Couples in Ontario who are separating or divorcing may wonder how child support is assessed. In fact, it can be complex because it is not necessarily only biological parents who must pay it.
The term “parent” does not refer only to biological parents. Parents might be adoptive parents or stepparents. They might also have acted in a parental role in a common-law marriage. All of these parents might be legally required to support their children as long as they are dependent. Even if an individual is not married to the biological parent of a child, if the two lived together and the individual treated the child like a family member, that individual may have to pay child support.
Courts will weigh the relationship of the stepparent with the child as well as how long it has been since the two had contact. A man may be ordered to take paternity test if it is claimed that he is a child’s biological father and he denies it. Refusal to take the test may result in the man being compelled to pay child support. A biological father who does not have a relationship with his child or the parent still must legally support that child. Individuals who are facing divorce or separation may wish to consult a lawyer.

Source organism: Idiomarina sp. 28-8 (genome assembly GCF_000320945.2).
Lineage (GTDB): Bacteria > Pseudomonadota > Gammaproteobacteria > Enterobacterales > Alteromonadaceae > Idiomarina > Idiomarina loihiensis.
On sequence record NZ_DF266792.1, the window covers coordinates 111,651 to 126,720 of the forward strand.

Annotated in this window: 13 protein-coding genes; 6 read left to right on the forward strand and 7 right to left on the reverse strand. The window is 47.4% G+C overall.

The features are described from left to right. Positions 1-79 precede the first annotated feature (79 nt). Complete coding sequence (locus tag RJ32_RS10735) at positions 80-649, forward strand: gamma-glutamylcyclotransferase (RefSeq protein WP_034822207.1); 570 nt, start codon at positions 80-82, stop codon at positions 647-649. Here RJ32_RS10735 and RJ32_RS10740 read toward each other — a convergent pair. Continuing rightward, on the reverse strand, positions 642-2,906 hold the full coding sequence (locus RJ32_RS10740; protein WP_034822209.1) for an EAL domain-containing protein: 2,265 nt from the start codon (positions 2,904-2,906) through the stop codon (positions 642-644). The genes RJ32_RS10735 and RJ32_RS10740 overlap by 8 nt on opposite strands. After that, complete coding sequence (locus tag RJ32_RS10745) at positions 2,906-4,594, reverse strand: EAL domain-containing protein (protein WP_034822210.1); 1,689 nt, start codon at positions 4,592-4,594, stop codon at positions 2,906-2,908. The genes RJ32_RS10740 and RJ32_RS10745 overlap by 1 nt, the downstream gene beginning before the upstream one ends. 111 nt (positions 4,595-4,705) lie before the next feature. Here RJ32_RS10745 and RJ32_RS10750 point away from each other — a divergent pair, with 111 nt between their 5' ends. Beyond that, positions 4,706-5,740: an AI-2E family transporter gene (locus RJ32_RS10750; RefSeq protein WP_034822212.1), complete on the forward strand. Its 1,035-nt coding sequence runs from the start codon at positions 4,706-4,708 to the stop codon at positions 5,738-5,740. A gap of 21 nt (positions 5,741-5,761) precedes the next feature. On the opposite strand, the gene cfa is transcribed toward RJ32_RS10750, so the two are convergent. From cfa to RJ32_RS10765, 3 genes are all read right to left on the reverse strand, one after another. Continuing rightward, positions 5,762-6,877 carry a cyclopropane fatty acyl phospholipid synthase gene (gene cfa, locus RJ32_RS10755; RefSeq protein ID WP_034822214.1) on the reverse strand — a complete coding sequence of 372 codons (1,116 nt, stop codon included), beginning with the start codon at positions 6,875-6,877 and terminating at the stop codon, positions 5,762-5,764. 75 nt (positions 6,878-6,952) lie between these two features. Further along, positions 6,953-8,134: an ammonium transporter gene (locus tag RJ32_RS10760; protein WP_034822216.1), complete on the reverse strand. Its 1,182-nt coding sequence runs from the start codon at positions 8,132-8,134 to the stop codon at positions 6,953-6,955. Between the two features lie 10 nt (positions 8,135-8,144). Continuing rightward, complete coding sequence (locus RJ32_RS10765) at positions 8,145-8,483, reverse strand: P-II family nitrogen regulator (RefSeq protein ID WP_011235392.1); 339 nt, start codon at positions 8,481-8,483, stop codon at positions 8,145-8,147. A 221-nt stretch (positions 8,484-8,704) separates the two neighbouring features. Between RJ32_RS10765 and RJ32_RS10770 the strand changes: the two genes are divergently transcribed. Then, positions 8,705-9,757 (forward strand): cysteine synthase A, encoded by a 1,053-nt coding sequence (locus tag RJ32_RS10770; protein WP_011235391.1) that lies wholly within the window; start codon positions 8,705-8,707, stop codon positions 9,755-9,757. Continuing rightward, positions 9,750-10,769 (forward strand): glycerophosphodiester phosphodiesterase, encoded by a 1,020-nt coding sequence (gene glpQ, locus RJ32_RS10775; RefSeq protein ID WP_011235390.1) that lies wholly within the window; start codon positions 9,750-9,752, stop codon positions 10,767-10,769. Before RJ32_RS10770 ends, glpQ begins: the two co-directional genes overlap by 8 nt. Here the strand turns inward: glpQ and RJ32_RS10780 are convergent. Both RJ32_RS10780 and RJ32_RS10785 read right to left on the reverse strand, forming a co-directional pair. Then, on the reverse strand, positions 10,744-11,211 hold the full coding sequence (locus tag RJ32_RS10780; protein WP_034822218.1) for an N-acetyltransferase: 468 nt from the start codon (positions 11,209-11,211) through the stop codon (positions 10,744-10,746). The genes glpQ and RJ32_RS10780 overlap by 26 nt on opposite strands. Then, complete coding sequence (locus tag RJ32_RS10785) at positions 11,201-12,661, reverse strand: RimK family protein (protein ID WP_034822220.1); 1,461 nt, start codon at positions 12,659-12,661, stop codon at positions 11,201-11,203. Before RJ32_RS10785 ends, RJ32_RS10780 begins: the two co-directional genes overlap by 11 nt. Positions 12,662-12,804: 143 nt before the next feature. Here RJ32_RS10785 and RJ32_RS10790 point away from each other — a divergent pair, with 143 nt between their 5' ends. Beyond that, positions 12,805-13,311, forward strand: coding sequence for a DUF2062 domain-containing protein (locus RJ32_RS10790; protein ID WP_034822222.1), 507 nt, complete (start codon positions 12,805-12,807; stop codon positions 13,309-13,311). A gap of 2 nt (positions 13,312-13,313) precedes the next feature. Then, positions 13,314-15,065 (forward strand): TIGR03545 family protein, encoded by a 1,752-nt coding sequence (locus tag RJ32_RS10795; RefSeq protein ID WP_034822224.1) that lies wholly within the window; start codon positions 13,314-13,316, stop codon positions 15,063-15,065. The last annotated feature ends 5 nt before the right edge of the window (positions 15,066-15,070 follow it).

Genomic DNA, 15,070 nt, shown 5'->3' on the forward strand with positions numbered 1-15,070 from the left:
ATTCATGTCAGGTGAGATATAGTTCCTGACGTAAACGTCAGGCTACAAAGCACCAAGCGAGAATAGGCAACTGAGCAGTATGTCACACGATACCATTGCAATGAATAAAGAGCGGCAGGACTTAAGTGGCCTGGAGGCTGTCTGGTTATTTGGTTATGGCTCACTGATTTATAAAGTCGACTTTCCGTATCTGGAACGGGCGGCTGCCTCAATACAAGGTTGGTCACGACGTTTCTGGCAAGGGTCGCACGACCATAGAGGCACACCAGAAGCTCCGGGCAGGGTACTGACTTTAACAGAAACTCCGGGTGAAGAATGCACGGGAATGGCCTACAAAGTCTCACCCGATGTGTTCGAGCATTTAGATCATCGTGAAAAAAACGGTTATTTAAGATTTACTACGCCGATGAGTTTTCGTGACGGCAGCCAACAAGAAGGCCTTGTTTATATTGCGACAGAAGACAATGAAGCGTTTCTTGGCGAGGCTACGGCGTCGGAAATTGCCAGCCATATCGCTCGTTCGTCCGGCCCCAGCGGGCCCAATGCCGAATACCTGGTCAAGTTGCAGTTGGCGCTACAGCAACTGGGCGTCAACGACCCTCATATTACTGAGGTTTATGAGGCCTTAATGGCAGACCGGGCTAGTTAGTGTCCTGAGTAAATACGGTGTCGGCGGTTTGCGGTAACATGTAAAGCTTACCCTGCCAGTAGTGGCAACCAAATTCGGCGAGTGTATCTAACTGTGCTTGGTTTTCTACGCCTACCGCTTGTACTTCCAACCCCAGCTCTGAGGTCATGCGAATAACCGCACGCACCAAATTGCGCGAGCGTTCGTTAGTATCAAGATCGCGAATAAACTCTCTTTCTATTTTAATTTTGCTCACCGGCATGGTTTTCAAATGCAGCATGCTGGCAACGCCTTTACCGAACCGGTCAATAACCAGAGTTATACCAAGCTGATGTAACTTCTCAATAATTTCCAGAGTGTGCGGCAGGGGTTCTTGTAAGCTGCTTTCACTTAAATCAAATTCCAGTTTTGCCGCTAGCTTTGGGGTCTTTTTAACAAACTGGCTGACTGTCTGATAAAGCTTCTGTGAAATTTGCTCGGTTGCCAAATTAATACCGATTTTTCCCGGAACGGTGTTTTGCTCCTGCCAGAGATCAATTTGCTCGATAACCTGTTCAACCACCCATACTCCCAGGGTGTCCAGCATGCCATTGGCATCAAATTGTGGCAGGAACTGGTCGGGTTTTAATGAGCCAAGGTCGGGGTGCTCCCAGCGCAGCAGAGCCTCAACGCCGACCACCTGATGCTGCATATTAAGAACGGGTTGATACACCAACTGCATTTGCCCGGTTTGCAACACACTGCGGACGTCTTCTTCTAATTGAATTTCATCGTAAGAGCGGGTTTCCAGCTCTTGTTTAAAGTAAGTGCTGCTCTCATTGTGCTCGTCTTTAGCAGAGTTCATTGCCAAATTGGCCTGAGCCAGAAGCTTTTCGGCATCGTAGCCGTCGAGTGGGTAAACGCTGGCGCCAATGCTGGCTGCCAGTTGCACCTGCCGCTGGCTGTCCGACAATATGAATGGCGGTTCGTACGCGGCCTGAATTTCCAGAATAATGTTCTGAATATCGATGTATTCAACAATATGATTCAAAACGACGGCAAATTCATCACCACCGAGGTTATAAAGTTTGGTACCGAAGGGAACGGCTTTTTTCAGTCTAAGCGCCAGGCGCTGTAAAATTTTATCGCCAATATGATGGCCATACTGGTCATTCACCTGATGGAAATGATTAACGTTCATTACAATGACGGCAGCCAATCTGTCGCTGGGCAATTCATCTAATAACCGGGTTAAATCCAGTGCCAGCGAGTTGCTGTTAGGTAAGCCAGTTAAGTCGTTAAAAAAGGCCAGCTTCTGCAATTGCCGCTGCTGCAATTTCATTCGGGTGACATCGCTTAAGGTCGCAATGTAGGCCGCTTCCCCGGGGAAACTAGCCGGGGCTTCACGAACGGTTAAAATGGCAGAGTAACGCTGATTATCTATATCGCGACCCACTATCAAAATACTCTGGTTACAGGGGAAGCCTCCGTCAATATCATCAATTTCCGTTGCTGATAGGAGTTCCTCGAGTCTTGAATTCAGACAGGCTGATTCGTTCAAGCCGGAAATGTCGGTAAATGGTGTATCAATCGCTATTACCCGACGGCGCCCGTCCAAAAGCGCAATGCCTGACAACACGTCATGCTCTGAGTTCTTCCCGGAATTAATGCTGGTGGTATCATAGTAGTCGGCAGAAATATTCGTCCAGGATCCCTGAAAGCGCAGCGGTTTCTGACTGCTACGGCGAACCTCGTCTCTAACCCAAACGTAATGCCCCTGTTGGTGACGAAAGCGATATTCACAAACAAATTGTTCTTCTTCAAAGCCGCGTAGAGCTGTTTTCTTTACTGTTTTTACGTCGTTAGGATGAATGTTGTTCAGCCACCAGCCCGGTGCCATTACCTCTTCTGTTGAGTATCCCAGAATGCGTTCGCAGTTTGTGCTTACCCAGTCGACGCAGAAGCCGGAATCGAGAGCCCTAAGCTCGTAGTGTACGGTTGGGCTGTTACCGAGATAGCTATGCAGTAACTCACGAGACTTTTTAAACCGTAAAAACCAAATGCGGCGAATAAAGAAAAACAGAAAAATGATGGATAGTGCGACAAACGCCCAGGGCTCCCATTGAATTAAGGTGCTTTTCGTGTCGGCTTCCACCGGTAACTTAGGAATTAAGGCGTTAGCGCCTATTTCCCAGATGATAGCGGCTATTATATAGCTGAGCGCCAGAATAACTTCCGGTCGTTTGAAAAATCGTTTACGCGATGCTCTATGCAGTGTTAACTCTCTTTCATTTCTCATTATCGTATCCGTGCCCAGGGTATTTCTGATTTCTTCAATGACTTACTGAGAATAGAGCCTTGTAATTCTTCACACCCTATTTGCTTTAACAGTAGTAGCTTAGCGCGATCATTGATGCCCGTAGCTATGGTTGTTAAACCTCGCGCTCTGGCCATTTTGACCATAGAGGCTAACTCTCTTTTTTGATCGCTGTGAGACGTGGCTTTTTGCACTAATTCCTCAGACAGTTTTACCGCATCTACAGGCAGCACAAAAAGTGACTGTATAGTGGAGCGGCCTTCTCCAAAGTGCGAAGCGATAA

A lawyer may be helpful in negotiating issues like child custody and support. For example, two individuals may have been living together for several years with the biological child of one individual before deciding to separate. The child’s other biological parent may already pay child support. However, the stepparent may be asked to pay support after the separation. By working with lawyers, the individuals may come to a satisfactory agreement regarding support.
Source: Community Legal Education Ontario, “Separation and Divorce: Child Support“, January 06, 2015